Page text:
Culture Minister Mahesh Sharma has said that the nature of Danish’s injuries prove that the intention of the mob that attacked his home and murdered his father was not to lynch him. The minister also stressed that no one in the mob had touched a 17-year-old girl who was in the house at the time of the attack.
Danish’s father Akhlaq was lynched allegedly by their neighbours in Bisara village in Dadri outside Delhi late on September 28 evening, following rumours that the family had consumed and stored beef. The village is part of Sharma’s Lok Sabha constituency Gautam Budh Nagar.
“You must have seen that whenever there is any buzz about cow slaughter, media, people all rush (to the spot). All those who love the cow rush (to the spot). It (the murder) took place as a reaction to that incident (cow slaughter). You must also consider that there was also a 17-year-old daughter in that home. Kisi ne usey ungli nahin lagaayi,” Sharma told The Sunday Express.
Watch video – Dadri Lynching An Accident, Don’t Give It A Communal Twist: Mahesh Sharma
On Danish’s injuries, Sharma, who is a doctor and runs Noida’s Kailash Hospital, said: “Whenever a person faces an attack by lathis, he thrusts his hands forward, and five-seven of his fingers are inevitably broken. I have 30 years’ experience as a doctor.
He received at least 10-15 fractures in his body and fingers. Danish is admitted in my hospital. He does not have a single fracture in his entire body except a head injury that was caused when he was hit by a lathi. Maar diya hoga kisi shaitaan ne. But it means that the intention was not to lynch. Second, no one threw even a stone at the neighbouring homes of Muslims. Therefore, it is wrong to give it that (communal) colour.”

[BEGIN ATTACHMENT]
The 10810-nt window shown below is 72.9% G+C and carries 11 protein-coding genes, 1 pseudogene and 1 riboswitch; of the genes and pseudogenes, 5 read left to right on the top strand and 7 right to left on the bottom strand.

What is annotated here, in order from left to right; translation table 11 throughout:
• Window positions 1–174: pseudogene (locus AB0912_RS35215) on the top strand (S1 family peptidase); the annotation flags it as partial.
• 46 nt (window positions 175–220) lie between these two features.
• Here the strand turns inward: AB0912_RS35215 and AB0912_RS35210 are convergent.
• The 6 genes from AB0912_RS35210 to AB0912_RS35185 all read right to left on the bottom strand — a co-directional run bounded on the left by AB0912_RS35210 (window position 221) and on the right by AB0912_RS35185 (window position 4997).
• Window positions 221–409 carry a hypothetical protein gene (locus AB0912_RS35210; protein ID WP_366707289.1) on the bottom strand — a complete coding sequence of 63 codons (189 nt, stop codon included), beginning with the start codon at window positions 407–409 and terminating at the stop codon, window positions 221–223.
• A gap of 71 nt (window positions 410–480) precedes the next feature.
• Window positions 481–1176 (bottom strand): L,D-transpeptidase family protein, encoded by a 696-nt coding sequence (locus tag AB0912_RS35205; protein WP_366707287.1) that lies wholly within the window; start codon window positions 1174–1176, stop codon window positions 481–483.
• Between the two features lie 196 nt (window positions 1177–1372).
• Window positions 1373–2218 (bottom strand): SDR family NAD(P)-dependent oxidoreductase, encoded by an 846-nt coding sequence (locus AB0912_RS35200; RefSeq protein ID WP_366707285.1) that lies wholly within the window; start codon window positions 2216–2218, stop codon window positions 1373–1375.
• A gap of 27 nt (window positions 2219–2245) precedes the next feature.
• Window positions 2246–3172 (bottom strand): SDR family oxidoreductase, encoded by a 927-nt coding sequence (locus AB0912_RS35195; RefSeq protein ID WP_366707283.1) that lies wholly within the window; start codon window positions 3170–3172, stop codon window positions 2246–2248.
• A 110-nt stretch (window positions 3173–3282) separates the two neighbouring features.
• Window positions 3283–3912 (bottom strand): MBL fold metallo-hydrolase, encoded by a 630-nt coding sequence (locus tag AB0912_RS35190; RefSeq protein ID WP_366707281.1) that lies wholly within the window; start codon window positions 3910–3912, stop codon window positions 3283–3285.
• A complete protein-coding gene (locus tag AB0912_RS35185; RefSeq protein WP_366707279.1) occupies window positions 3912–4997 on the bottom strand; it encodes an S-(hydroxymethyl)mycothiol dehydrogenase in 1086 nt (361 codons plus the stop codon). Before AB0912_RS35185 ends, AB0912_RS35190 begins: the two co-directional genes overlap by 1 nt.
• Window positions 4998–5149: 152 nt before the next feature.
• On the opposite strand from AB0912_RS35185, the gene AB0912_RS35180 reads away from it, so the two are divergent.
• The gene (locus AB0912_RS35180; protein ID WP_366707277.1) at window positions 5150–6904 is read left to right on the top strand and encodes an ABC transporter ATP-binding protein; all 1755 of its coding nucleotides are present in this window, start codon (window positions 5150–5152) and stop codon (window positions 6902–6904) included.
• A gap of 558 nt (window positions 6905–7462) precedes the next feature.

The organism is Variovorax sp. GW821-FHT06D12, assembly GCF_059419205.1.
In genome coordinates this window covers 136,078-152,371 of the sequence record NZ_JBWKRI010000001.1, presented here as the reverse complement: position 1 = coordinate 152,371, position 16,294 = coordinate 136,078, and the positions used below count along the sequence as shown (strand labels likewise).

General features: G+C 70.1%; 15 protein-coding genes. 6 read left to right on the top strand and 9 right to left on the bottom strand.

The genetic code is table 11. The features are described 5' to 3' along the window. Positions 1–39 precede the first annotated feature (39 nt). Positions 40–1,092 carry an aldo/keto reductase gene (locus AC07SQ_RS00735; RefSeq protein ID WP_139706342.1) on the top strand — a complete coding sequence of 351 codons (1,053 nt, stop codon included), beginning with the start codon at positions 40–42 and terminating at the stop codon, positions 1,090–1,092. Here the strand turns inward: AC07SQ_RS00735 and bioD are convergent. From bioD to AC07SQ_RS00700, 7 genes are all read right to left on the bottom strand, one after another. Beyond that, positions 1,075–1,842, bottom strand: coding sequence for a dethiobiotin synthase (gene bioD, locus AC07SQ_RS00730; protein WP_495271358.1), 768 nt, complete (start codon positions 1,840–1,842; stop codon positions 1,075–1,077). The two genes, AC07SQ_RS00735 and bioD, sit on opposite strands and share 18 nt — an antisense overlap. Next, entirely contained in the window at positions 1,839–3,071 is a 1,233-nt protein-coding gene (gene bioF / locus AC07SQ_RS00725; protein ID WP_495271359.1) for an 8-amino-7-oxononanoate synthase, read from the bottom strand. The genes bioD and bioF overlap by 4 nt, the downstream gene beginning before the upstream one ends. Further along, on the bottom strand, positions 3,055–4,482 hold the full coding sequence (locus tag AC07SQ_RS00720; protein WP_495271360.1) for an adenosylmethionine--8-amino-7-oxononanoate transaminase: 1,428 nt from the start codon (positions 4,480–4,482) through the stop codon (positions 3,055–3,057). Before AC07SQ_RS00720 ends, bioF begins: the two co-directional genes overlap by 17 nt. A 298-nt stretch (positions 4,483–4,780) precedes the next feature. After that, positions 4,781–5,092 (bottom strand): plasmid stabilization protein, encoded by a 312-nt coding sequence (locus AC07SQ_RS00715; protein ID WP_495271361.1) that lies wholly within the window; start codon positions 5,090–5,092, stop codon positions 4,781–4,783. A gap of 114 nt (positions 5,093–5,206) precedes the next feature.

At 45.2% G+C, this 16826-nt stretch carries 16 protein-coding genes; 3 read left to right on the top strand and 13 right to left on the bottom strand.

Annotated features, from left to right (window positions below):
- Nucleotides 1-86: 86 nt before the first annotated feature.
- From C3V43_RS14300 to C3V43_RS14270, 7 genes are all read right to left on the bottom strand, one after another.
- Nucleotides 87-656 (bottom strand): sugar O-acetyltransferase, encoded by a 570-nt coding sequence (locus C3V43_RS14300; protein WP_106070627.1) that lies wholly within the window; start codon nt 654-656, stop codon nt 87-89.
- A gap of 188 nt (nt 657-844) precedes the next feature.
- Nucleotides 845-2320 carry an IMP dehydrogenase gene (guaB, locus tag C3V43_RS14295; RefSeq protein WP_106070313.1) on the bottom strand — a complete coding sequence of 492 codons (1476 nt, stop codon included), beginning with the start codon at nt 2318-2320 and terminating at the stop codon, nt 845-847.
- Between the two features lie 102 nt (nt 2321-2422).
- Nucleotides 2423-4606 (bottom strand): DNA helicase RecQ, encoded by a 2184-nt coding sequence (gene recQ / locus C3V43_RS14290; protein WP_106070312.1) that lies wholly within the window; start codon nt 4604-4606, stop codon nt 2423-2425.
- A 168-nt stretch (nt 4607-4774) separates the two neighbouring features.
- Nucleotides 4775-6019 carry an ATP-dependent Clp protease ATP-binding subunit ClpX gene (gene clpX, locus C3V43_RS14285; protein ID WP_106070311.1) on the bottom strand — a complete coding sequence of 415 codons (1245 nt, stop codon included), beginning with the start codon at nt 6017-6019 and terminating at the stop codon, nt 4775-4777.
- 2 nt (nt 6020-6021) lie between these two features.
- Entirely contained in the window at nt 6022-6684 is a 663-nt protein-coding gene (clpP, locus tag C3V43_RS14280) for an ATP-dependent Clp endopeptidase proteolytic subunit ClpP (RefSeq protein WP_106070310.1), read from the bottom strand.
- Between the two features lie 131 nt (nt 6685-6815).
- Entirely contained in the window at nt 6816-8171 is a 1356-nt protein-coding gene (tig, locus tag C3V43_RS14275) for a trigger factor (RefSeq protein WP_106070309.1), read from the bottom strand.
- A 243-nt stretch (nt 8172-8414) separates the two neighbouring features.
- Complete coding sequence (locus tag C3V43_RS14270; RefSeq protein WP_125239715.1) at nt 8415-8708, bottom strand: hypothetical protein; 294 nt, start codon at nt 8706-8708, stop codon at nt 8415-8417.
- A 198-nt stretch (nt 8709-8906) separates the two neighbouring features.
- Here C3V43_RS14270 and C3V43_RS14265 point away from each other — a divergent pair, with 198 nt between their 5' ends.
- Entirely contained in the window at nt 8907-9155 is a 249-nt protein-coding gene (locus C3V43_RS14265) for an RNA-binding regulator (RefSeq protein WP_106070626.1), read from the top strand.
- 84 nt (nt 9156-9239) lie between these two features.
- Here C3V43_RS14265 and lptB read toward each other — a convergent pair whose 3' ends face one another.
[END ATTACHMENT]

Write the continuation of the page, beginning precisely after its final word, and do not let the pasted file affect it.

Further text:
The attack was triggered by sudden outrage over cow slaughter, the minister said. “Momentarily hai (It was momentary). Gaay ke maans par hum logon ka… andar se aatma hilne lagti hai (On beef… our soul starts shaking). You can kill other animals, mutton, and people don’t (react)… (but) when you name cow… We have linked the cow with our mother,” he said.
Explaining the “art” of cow slaughter, Sharma said that some “people” could kill and skin an adult cow, and flee with “everything” in the carcass, in a matter of minutes.
“What happened there (in Bisara village) that a calf had gone missing. There has been a spurt in the cases of cattle theft. Log raat ke time pashuon ko utha lete hain, wahin kaat daalte hain. They know such an art. They tie the four legs (of the animal) in a special knot, use some instrument, kill it. Within minutes, they skin it, pack its meat in a vehicle, and escape. Within five-seven minutes, they skin an entire adult cow. A gang of just 3-4 persons can do it. They take out everything (from inside the animal’s body), leaving just the skin and bones behind,” he said.
“These (the slaughter of cows) are frequent incidents,” the minister said. “Often trucks are seized and cows are recovered. It then causes a ruckus. A few hundred people gather, shout slogans. Someone sets the truck on fire in reaction.
“In the same way, someone said that it was beef (in Bisara). It also appeared like beef. Then they announced from the temple that ‘beef was recovered’. ‘Where was it found?’ ‘It was found in his (Akhlaq’s) home’. Perhaps there was a trail of blood coming out of that home. People then reached his home. They got furious, a mob gathered, broke the door. That’s how it happened.”
Sharma rejected allegations that the lynching was the culmination of a conspiracy. “A conspiracy cannot be hatched in two hours. A conspiracy requires a month, a fortnight,” he said.
“There was no premeditated conspiracy,” the minister stressed. “If there was one, let the police investigate. It’s a very sad incident. We condemn it. But don’t give it a communal colour. Muslim families of that area also say that everything was all right until two hours before the incident. My party and the government are trying not to give it a communal colour. You can use whatever expression you like — incident, accident, durghatana, haadsa — but it was not premeditated,” he said.
Sharma, who was in Varanasi to oversee the implementation of various schemes in Prime Minister Narendra Modi’s constituency, described Akhlaq’s killing as a “black spot” on the culture of the Indo-Gangetic plains.
“It is a black spot on the Ganga-Jamuna culture. There has never been an incident in the last 70 years in the village. It should not have happened. I am sad. We all are aggrieved by it,” he said, urging politicians to stay away from the area.